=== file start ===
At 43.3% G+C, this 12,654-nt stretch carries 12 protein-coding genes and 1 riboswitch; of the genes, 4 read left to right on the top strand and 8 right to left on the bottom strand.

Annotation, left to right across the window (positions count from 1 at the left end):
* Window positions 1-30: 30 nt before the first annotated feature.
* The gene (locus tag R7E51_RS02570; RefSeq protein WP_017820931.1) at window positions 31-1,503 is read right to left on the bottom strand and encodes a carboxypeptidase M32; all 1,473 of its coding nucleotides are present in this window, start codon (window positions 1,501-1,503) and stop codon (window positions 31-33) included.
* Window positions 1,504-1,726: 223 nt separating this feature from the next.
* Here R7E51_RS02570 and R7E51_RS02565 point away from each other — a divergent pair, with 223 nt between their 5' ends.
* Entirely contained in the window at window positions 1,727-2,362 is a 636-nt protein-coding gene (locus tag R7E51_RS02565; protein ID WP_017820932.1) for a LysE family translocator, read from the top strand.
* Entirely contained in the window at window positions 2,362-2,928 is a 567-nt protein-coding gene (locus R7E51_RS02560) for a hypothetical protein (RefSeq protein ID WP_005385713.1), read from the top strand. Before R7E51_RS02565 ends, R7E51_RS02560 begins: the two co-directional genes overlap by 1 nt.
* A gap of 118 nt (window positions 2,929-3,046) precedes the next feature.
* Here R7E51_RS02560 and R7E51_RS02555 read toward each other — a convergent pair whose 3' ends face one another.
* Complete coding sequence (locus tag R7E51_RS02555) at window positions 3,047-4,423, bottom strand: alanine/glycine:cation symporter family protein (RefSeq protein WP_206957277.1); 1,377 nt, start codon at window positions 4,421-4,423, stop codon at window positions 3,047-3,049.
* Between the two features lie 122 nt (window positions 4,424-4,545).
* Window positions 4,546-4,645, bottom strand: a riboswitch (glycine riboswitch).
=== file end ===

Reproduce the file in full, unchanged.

At 43.3% G+C, this 12,654-nt stretch carries 12 protein-coding genes and 1 riboswitch; of the genes, 4 read left to right on the top strand and 8 right to left on the bottom strand.

Annotation, left to right across the window (positions count from 1 at the left end):
* Window positions 1-30: 30 nt before the first annotated feature.
* The gene (locus tag R7E51_RS02570; RefSeq protein WP_017820931.1) at window positions 31-1,503 is read right to left on the bottom strand and encodes a carboxypeptidase M32; all 1,473 of its coding nucleotides are present in this window, start codon (window positions 1,501-1,503) and stop codon (window positions 31-33) included.
* Window positions 1,504-1,726: 223 nt separating this feature from the next.
* Here R7E51_RS02570 and R7E51_RS02565 point away from each other — a divergent pair, with 223 nt between their 5' ends.
* Entirely contained in the window at window positions 1,727-2,362 is a 636-nt protein-coding gene (locus tag R7E51_RS02565; protein ID WP_017820932.1) for a LysE family translocator, read from the top strand.
* Entirely contained in the window at window positions 2,362-2,928 is a 567-nt protein-coding gene (locus R7E51_RS02560) for a hypothetical protein (RefSeq protein ID WP_005385713.1), read from the top strand. Before R7E51_RS02565 ends, R7E51_RS02560 begins: the two co-directional genes overlap by 1 nt.
* A gap of 118 nt (window positions 2,929-3,046) precedes the next feature.
* Here R7E51_RS02560 and R7E51_RS02555 read toward each other — a convergent pair whose 3' ends face one another.
* Complete coding sequence (locus tag R7E51_RS02555) at window positions 3,047-4,423, bottom strand: alanine/glycine:cation symporter family protein (RefSeq protein WP_206957277.1); 1,377 nt, start codon at window positions 4,421-4,423, stop codon at window positions 3,047-3,049.
* Between the two features lie 122 nt (window positions 4,424-4,545).
* Window positions 4,546-4,645, bottom strand: a riboswitch (glycine riboswitch).